Origami is one of the oldest and most popular Japanese art form. It is an essential part of Japanese culture.

Let’s have a look at what origami is all about and how it started.

Early Beginnings

Origami first started around the 1860s when Japan opened its borders to European nations. German techniques of paper-folding were integrated into origami. Before this, most Japanese paper artwork were made using cuts rather than folds. The so called grandfathers of origami Kosho Uchiyama and Akira Yoshizawa began recording completely original origami designs in the early 1900s. Akira Yoshizawa is the man who invented the Yoshizawa-Randlett system which is the system for most modern origami tutorials that you see today.

Learning Origami

Although most origami tutorials still use the Yoshizawa-Randlett system, some have transitioned to the technique known as origami sekkei which is Japanese for technical origami. It is a system where the creases are already marked on flat paper before any folding occurs. You then just follow the instructions on the paper in order to make the correct folds to complete the piece.

Variants of Origami

There are many variants of origami, perhaps the most intriguing of all is moneygami. Moneygami is created using the same process as normal origami but with United States dollars as a base instead of normal paper. Wet-folded origami is a variant of origami where rather than folding dry paper, you first dampen the paper in order to make it more malleable. Wet-folding an origami piece also makes it preserve its shape better than standard origami since the paper hardens when it dries similar to paper mache or sculpting. Kirigami is the original form of origami in pre-modern Japan. Cutting the paper is allowed in kirigami.

Pirated Origami

Origami designs are often pirated and sold online. Creating origami models from legally obtained designs is allowed unless for profit. If the goal is profit when displaying origami models then they must first receive consent from the designer of the model that they will be showcasing. The group created to uphold the copyright laws of origami is called the Origami Authors and Creators group or the  OAC. A court ruled that folding paper is public domain and that folding paper in an identical way to someone else can easily happen on accident.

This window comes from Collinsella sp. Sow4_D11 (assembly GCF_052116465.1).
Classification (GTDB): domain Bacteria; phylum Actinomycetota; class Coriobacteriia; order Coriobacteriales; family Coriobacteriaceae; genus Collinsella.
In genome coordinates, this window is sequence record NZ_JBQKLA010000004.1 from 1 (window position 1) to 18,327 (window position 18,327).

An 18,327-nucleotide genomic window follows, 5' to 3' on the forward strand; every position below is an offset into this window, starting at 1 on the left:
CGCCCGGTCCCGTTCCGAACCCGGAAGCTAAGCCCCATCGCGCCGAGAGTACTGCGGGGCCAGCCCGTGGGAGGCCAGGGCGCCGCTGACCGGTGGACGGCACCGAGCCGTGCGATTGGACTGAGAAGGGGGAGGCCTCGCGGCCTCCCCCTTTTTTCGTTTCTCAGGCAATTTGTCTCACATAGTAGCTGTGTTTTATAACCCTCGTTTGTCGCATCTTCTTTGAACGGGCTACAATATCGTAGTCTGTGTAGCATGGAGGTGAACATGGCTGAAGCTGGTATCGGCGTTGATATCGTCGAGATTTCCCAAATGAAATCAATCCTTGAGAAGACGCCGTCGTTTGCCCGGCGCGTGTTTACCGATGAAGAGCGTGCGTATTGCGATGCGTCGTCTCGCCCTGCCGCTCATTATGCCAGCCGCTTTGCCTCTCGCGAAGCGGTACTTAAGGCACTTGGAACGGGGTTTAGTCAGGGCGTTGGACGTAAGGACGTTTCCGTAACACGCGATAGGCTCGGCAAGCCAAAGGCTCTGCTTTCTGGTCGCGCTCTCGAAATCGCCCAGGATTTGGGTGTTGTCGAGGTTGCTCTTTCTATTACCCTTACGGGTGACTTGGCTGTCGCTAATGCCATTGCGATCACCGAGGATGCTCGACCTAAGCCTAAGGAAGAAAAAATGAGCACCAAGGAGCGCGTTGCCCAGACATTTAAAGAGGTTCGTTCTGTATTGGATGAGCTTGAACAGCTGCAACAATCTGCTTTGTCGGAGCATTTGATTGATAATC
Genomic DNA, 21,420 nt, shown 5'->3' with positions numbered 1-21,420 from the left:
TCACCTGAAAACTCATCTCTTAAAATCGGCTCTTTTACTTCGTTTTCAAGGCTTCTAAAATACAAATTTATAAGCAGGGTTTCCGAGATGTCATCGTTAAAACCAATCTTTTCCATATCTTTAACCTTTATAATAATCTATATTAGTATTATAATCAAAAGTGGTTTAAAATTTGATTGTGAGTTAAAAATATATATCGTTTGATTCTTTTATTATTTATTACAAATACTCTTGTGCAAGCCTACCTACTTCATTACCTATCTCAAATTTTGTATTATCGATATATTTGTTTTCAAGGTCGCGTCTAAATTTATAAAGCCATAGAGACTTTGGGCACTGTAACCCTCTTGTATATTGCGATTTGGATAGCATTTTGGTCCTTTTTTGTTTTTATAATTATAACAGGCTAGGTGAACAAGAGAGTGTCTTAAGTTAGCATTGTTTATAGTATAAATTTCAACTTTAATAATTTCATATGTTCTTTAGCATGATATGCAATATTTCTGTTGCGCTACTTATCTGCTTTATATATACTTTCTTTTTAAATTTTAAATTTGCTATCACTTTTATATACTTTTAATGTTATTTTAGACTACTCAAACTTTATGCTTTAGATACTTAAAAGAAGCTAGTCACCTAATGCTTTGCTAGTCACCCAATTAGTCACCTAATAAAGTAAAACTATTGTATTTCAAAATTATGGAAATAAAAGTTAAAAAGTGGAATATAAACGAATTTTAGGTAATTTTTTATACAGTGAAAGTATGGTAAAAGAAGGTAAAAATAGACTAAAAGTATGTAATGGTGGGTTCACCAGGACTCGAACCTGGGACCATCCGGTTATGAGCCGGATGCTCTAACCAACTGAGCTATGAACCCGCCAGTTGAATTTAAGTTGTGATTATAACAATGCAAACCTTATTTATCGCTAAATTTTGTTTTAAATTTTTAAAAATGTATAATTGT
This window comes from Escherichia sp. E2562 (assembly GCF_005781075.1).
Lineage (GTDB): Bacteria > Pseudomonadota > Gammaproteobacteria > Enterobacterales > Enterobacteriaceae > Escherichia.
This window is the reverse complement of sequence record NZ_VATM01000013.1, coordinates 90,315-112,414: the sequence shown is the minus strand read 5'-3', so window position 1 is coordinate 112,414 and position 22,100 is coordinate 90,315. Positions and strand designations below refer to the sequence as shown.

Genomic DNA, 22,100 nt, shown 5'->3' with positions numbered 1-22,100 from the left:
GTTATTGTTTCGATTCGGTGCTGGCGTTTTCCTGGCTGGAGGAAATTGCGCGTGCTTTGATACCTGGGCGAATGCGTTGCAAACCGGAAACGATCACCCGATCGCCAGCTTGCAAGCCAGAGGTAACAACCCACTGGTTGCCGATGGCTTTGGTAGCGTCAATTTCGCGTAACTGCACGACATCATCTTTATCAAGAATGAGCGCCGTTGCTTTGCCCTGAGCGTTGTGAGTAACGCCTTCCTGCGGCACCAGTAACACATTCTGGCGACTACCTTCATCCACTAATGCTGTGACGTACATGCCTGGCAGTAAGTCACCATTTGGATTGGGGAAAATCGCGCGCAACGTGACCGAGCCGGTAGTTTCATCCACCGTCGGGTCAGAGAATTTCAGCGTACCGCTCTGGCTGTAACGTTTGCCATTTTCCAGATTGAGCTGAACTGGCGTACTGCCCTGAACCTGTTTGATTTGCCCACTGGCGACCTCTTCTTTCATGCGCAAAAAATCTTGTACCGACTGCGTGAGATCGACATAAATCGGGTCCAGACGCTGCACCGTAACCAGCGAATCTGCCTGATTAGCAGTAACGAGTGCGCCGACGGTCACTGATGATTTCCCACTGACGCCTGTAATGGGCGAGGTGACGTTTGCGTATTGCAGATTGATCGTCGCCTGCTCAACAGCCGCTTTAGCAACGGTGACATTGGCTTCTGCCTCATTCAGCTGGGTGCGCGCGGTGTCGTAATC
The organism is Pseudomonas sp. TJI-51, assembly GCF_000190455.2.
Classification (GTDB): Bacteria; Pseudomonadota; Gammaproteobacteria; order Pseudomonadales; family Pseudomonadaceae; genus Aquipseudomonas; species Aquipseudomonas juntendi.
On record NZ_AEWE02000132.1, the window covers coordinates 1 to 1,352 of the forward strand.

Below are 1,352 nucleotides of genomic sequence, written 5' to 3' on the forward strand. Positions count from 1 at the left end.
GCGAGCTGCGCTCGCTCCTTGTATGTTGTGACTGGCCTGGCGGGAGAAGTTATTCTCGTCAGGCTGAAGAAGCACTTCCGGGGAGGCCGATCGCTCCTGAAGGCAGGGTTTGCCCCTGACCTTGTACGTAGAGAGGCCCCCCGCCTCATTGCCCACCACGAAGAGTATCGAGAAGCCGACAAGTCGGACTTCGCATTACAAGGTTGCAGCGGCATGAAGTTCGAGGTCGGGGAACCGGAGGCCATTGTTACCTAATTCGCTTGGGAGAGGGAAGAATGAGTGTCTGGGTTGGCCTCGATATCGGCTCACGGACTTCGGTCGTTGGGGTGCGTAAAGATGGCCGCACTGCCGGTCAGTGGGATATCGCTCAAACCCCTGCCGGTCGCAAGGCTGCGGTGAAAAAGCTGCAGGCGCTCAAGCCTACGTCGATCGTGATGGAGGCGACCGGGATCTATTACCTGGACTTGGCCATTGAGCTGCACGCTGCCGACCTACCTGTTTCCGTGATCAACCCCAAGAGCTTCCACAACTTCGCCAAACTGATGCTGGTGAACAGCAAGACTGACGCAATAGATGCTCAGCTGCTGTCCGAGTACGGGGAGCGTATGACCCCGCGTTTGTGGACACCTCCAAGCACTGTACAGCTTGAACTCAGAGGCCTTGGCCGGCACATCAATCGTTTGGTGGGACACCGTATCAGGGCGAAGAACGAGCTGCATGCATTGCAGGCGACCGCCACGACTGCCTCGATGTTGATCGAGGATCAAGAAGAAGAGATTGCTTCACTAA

Chinese Counterpart

Japan isn’t the only country with a paper-folding artform. China is home to the art of the paper airplane. It began in Ancient China in around 460 BCE, 40 years after China first began manufacturing paper. There are even designs for paper helicopters. The world record for farthest distance traveled by a paper airplane is 226 feet and the record for longest time in flight is almost 28 seconds. In February 2011, 200 planes were carried up twenty-three miles above Germany by a weather balloon and then launched. The tracking chips allowed the paper planes to be found. They were found in Europe, Australia and North America.

Special Tools

Origami makers often use a tool called a bone folder which is used to sharply fold the paper. Most enthusiasts do not use bone folders except for when they are creating more complex designs.

Origami has been around for more than a hundred years and it is definitely here to stay. We now have front row seats to watch it as it evolves into its next form. The next time you pass by some colored paper, try to make a basic figure. You’ll be making origami tessellations and wet-folds before you know it. Origami is one of Japan’s greatest inventions and we are lucky to have the opportunity to participate in the craft.